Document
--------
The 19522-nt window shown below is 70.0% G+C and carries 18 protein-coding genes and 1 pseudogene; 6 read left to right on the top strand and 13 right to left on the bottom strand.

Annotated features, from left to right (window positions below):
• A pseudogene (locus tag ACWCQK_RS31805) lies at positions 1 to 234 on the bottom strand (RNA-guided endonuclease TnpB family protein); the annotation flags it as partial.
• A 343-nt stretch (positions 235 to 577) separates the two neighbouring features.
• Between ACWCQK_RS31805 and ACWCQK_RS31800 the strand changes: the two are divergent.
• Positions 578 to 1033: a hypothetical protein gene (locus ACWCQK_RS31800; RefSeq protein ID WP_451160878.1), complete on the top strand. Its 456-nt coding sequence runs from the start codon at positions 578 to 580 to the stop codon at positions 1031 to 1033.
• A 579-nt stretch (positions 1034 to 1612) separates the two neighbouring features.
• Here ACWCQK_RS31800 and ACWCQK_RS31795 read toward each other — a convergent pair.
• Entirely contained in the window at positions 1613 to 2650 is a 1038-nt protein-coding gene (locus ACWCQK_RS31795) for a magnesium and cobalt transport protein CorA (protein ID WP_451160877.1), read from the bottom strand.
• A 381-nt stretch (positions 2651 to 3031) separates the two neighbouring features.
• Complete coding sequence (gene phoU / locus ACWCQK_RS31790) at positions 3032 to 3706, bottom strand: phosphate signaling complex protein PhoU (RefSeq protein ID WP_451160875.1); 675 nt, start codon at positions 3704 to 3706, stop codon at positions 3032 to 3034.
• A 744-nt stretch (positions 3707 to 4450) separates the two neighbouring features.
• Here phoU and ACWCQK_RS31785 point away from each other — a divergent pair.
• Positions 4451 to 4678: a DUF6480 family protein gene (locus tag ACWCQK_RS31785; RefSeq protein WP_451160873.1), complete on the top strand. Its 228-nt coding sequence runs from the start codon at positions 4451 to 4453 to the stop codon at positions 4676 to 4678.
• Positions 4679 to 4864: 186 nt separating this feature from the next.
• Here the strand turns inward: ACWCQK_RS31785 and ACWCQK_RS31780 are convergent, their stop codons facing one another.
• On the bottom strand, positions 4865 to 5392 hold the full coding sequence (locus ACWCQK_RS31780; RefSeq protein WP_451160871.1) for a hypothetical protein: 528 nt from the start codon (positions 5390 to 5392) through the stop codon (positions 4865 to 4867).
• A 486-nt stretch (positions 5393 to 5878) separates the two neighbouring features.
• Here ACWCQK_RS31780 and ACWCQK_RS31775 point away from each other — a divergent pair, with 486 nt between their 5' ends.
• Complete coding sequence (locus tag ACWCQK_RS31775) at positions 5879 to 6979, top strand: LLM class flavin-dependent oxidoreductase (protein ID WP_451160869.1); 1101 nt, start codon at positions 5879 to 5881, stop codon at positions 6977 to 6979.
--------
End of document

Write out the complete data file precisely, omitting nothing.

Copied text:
The 19522-nt window shown below is 70.0% G+C and carries 18 protein-coding genes and 1 pseudogene; 6 read left to right on the top strand and 13 right to left on the bottom strand.

Annotated features, from left to right (window positions below):
• A pseudogene (locus tag ACWCQK_RS31805) lies at positions 1 to 234 on the bottom strand (RNA-guided endonuclease TnpB family protein); the annotation flags it as partial.
• A 343-nt stretch (positions 235 to 577) separates the two neighbouring features.
• Between ACWCQK_RS31805 and ACWCQK_RS31800 the strand changes: the two are divergent.
• Positions 578 to 1033: a hypothetical protein gene (locus ACWCQK_RS31800; RefSeq protein ID WP_451160878.1), complete on the top strand. Its 456-nt coding sequence runs from the start codon at positions 578 to 580 to the stop codon at positions 1031 to 1033.
• A 579-nt stretch (positions 1034 to 1612) separates the two neighbouring features.
• Here ACWCQK_RS31800 and ACWCQK_RS31795 read toward each other — a convergent pair.
• Entirely contained in the window at positions 1613 to 2650 is a 1038-nt protein-coding gene (locus ACWCQK_RS31795) for a magnesium and cobalt transport protein CorA (protein ID WP_451160877.1), read from the bottom strand.
• A 381-nt stretch (positions 2651 to 3031) separates the two neighbouring features.
• Complete coding sequence (gene phoU / locus ACWCQK_RS31790) at positions 3032 to 3706, bottom strand: phosphate signaling complex protein PhoU (RefSeq protein ID WP_451160875.1); 675 nt, start codon at positions 3704 to 3706, stop codon at positions 3032 to 3034.
• A 744-nt stretch (positions 3707 to 4450) separates the two neighbouring features.
• Here phoU and ACWCQK_RS31785 point away from each other — a divergent pair.
• Positions 4451 to 4678: a DUF6480 family protein gene (locus tag ACWCQK_RS31785; RefSeq protein WP_451160873.1), complete on the top strand. Its 228-nt coding sequence runs from the start codon at positions 4451 to 4453 to the stop codon at positions 4676 to 4678.
• Positions 4679 to 4864: 186 nt separating this feature from the next.
• Here the strand turns inward: ACWCQK_RS31785 and ACWCQK_RS31780 are convergent, their stop codons facing one another.
• On the bottom strand, positions 4865 to 5392 hold the full coding sequence (locus ACWCQK_RS31780; RefSeq protein WP_451160871.1) for a hypothetical protein: 528 nt from the start codon (positions 5390 to 5392) through the stop codon (positions 4865 to 4867).
• A 486-nt stretch (positions 5393 to 5878) separates the two neighbouring features.
• Here ACWCQK_RS31780 and ACWCQK_RS31775 point away from each other — a divergent pair, with 486 nt between their 5' ends.
• Complete coding sequence (locus tag ACWCQK_RS31775) at positions 5879 to 6979, top strand: LLM class flavin-dependent oxidoreductase (protein ID WP_451160869.1); 1101 nt, start codon at positions 5879 to 5881, stop codon at positions 6977 to 6979.